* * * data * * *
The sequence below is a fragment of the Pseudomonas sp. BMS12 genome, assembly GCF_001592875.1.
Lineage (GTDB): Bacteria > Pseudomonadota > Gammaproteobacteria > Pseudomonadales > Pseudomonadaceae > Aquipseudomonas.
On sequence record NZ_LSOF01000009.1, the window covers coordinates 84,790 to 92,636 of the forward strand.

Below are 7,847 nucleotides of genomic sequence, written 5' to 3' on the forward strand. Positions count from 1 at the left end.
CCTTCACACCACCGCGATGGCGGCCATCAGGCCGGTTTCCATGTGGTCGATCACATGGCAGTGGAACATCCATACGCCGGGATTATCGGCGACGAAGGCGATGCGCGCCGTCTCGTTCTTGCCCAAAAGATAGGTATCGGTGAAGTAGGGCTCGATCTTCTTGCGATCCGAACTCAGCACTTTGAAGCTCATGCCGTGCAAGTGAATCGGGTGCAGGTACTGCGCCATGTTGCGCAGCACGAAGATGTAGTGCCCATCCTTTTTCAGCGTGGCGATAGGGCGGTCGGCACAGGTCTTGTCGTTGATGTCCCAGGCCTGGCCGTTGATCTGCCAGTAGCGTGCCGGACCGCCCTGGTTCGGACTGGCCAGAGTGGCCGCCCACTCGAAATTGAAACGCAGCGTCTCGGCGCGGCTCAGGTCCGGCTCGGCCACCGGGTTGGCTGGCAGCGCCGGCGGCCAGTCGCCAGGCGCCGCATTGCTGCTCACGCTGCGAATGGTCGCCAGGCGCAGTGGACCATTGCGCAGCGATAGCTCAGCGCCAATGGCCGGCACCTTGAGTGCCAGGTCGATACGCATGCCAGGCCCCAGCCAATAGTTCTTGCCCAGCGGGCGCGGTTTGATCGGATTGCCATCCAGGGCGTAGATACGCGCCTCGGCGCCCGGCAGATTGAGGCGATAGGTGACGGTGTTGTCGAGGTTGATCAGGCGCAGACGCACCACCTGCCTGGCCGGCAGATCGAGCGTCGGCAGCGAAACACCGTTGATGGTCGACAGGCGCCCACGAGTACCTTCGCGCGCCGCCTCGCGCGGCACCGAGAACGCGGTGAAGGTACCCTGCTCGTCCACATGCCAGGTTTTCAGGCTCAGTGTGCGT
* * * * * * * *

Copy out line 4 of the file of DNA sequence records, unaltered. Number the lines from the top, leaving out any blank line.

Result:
Below are 7,847 nucleotides of genomic sequence, written 5' to 3' on the forward strand. Positions count from 1 at the left end.